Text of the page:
Chronic Pain: A Systematic Review of Current Treatment Approaches and the Impact on Patient Outcomes
Review TypeNone: Degree-based Submission
Review StatusNot Applicable (See Review Type)
Repository Posting Date2015-08-04T19:23:40Z
Author(s)O'Hare, Anne M.
TypeDNP Capstone Project
Level of EvidenceSystematic Review
KeywordsChronic Pain; Yoga; Acupuncture; chiropractic; Physical Therapy; Meditation; Opioids; cognitive behavioral therapy (CBT)
MeSH HeadingsPatient Outcome Assessment
Objective: To explore the effectiveness of treatment modalities considered alternative to opioid medication for non-malignant chronic pain. Design: A systematic review of the literature was performed using the Preferred Reporting Items for Systematic Reviews and Meta-Analyses (PRISMA) Guidelines. Methods: Seven treatment modalities were studied including cognitive behavioral therapy, physical therapy, yoga, meditation, chiropractic, acupuncture, and opioid therapy. Search databases included CINHAL, ProQuest, OVID, and Google Scholar. Search terms included chronic pain as well as each of the seven treatment modalities. Exclusion criteria included studies published before 2009 or not peer reviewed, pilot studies, dissertations, studies including children, and diagnoses such as fibromyalgia and rheumatoid arthritis. Study validity was determined using the United States Preventive Services Task Force (USPSTF) scoring system. Results: A total of 3799 articles were identified in the initial search. After the exclusion criteria, 35 studies were deemed appropriate for analysis. Mean effect sizes were obtained from the data representing the efficacy of each of the seven modalities, and a meta-analysis was performed. Yoga had the largest effect size and, apart from opioids, was deemed to have the greatest impact on lowering pain scores. Meditation and cognitive behavioral therapy were shown to have a significant impact on reducing anxiety and depression, and improved quality of life. Limitations: There was heterogeneity and publication bias noted. In addition, the study had one reviewer thereby reducing the scientific validity of results. Conclusion: Alternative pain treatment modalities can have a significant effect on pain outcomes and help reduce the use of opioids.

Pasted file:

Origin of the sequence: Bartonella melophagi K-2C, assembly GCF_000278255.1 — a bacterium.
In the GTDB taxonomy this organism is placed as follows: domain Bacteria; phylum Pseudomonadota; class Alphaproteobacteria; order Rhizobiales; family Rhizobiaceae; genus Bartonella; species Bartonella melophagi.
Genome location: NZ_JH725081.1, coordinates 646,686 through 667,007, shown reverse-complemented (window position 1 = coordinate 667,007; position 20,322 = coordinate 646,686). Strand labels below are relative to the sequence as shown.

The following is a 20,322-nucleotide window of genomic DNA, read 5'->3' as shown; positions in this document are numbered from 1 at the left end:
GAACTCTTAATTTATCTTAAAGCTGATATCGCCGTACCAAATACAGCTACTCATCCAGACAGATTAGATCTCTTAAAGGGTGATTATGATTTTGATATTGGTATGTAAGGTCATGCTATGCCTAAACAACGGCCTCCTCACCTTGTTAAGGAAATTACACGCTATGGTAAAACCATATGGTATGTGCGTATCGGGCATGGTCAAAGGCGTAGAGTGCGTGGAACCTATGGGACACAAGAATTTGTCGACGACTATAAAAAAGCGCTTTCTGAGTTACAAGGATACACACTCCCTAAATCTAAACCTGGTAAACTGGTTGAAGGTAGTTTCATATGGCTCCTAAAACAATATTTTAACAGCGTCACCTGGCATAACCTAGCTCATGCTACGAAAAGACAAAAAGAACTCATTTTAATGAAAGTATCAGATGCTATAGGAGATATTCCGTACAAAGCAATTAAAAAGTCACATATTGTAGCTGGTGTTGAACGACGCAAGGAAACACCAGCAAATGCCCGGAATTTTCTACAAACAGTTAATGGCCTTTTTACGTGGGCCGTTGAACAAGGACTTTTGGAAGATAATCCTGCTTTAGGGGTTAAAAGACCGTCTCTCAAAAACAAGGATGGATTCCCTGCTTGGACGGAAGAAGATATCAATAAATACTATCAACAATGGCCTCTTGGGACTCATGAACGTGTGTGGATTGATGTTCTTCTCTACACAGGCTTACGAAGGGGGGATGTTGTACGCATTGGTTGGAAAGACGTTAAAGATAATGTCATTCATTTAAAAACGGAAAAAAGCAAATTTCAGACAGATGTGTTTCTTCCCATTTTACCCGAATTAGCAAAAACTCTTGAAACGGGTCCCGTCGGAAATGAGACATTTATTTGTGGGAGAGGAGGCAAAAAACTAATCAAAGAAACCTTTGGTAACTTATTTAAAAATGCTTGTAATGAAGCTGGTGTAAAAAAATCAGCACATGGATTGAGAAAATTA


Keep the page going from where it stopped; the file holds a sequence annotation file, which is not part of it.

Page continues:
Degree GrantorCapella University
Date of Publication2015-08-04
Citation of Original PublicationO'Hare, A. M. (2015). Chronic pain: A systematic review of current treatment approaches and the impact on patient outcomes (Doctoral capstone project). Retrieved from http://www.nursinglibrary.org/vhl/handle/10755/565067
NotesThis work has been approved through a faculty review process prior to its posting in the Virginia Henderson Global Nursing e-Repository.
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